"Oops, Congress changed that. Hospice isn't covered at 100% any more. Your husband's nurse will collect your 20% hospice co-payment, each visit, Mrs. Jones. And the Social Worker will bring your final bill on the first bereavement visit."
A little harsh, I know. And a bit unthinkable. But in essence, that's the plan promoted at a House Ways and Means Health Subcommittee hearing Oct 16, 2016.
Oh, and it would apply to home health as well.
Committee Chairman Rep. Pat Tiberi (R-OH) wants to dump Medicare's traditional A&B coverage in favor of combining them into a competitive Medicare Advantage market with uniform deductibles and 20% copayments across the board. The Chairman said in the hearing, ironically called "Preserving and Strengthening Medicare":
"While we are encouraged by the growth in seniors choosing innovative value-based care through Medicare Advantage, we remain concerned about the viability of the overall Medicare program. Congress must come together to find common sense policies that will ensure the solvency of the program, like combining the deductibles under Part A and Part B of Medicare and empowering seniors and providers with choice."
I agree with the National Association for Home Care & Hospice (NAHC) statement that this is a bad idea.
Covering home health and hospice at 100% saves millions annually for the Medicare and Medicaid programs by preventing expensive institutional emergency department care, hospitalizations with their complications, and painful and futile, though intended-as-curative, care at the end of life.
And yet, the Chair called for:
- Limiting Medigap insurance that covers copayments;
- Combining ALL parts A&B Medicare coverage (including hospice & Home health) into a competitive Medicare Advantage program, with:
- One deductible for ALL services
- Standardized 20% co-payments
I believe it could save Medicare even more with minor adjustments. For example, providing home health with its own Medical Directors to oversee home health plans of care, keeping external primary-care providers in the loop. That would end the continued attempts at a remedy for the harm from face-to-face-encounter rulings. And, lifting the homebound requirement for home health, allowing beneficiaries to receive reasonable and safe care at home when providing such care at home is feasible and safe, without exposing them to injury, dietary, and exposure mishaps inherent at all -- even the most conscientious -- health-care facilities.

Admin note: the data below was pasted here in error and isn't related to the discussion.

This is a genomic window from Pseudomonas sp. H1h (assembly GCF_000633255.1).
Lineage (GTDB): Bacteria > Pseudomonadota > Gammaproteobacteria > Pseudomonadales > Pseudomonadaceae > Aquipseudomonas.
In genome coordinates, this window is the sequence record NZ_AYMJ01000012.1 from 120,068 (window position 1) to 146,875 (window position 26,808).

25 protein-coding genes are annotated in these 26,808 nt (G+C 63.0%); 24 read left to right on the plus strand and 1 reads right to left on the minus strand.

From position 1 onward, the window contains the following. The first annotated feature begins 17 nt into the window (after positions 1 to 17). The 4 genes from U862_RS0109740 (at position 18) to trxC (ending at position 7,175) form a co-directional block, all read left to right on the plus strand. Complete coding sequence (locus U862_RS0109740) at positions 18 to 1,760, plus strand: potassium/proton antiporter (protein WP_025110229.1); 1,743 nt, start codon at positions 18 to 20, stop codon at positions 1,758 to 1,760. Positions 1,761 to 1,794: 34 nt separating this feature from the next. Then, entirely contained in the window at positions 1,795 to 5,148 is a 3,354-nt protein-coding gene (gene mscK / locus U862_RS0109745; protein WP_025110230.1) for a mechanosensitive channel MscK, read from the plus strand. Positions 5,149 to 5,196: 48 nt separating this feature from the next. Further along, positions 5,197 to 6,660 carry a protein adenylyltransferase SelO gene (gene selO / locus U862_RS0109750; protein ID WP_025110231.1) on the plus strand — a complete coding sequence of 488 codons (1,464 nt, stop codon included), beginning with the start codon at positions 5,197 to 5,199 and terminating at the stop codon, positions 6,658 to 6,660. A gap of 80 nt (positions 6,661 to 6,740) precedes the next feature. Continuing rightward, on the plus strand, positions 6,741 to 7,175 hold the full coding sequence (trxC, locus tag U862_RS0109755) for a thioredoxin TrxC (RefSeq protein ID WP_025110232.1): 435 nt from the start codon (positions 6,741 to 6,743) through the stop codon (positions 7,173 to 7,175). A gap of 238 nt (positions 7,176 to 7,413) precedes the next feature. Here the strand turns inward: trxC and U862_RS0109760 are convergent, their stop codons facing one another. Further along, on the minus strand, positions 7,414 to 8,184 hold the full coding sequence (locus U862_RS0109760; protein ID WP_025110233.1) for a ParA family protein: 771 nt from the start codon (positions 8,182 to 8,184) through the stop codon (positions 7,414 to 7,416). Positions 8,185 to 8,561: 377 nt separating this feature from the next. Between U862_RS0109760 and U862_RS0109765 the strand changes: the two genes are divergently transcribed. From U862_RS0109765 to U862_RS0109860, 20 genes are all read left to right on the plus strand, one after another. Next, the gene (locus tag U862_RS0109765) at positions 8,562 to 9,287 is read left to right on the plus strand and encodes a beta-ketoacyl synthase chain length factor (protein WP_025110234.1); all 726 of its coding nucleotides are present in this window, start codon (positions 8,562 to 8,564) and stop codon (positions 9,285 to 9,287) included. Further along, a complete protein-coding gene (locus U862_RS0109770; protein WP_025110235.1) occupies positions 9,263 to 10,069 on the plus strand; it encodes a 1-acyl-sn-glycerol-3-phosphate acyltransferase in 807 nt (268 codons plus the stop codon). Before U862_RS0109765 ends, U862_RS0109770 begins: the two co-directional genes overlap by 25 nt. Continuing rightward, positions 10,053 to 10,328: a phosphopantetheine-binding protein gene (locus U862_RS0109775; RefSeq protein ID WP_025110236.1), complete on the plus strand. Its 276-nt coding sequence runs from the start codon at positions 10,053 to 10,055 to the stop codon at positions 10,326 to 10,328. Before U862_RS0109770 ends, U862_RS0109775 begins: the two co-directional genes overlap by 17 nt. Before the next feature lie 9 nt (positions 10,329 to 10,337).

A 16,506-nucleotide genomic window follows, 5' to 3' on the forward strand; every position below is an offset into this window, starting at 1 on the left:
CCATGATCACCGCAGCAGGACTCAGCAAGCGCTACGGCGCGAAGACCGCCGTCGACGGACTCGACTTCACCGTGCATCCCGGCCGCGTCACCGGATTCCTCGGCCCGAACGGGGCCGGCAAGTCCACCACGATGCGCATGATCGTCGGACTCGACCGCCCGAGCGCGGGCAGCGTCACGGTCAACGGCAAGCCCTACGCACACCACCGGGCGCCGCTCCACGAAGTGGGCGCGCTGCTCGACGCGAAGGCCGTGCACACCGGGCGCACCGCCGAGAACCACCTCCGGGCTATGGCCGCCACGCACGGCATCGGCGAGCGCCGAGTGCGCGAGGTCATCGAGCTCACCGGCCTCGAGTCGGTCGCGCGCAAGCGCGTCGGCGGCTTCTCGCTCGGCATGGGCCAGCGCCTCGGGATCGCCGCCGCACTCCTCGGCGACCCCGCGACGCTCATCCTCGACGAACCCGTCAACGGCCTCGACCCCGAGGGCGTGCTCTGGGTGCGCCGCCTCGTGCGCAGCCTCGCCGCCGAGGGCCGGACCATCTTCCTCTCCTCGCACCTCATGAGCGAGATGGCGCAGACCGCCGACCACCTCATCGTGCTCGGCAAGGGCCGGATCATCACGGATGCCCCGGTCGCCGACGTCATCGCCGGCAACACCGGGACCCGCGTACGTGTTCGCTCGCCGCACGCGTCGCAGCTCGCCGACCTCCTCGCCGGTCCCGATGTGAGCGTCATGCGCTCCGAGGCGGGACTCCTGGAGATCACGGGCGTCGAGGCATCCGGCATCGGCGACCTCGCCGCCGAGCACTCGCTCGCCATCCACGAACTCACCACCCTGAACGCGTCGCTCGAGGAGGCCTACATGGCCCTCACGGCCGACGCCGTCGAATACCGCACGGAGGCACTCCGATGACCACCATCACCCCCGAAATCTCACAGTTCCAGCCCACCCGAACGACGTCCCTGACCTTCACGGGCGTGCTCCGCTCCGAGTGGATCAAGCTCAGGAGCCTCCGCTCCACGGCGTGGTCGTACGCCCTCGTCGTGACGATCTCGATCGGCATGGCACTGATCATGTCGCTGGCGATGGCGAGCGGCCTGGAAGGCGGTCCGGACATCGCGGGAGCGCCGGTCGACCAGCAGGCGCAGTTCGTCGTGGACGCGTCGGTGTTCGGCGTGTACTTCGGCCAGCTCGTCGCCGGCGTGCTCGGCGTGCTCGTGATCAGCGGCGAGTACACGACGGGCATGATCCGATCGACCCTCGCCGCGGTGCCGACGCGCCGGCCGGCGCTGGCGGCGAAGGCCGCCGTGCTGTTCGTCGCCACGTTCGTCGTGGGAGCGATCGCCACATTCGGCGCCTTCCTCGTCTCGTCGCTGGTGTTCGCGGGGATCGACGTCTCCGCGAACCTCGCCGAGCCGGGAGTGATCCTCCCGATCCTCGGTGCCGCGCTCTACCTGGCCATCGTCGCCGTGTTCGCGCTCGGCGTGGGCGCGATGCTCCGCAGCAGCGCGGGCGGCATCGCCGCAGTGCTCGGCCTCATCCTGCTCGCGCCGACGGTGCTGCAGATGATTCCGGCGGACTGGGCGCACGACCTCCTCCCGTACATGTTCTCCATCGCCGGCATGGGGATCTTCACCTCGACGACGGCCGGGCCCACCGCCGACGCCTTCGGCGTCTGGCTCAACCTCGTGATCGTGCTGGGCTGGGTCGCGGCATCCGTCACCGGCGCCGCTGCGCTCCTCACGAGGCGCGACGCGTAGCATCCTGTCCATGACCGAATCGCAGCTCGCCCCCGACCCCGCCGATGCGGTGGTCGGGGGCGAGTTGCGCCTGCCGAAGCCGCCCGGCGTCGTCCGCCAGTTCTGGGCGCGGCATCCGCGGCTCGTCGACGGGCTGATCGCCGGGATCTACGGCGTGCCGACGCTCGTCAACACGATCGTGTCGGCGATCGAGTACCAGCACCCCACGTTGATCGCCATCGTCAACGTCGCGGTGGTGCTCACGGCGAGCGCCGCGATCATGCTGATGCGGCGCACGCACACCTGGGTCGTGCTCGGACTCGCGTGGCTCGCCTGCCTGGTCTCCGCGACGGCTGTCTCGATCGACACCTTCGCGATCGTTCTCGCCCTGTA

The March 17, 2016 NAHC Report says of the hearing:
"The use of uniform cost sharing may have surface appeal, but it can act as a barrier to care that is less costly and clinically better than care in other settings. Over the years, Congress intentionally excluded home health services from cost sharing and allowed only very limited hospice cost sharing because it wanted to encourage the use of these services as better alternatives than costly institutional care or curative care at the end-of-life."
Providing high-value services, such as hospice and home health, at low or no cost, NAHC reported as Rep. Diane Black's (R-TN) statement, incentivizes using such services, encourage high quality care, and will “save dollars down the line.”
Congress should continue to prevent more beneficiary cost-sharing home health and hospice as incentive for Medicare beneficiaries to receive services at home when appropriate, rather than using more costly institutionalized care, according to NAHC's Legislative Blueprint for Action.
The 3.16.2016 NAHC Report also said:
"Cost sharing standards should incentivize high value services such as home health and hospice. Medicare beneficiaries should be able to purchase supplemental insurance to cover co-pays and deductibles without any limitation."
If hospice and home health stand up for beneficiary rights now, before more costly legislative damage, the industry can preserve Medicare, and yes, improve it, for our grandchildren, and beyond.
Contact your senators and representatives to stand up for hospice and home health reforms that make health-care better, not more expensive.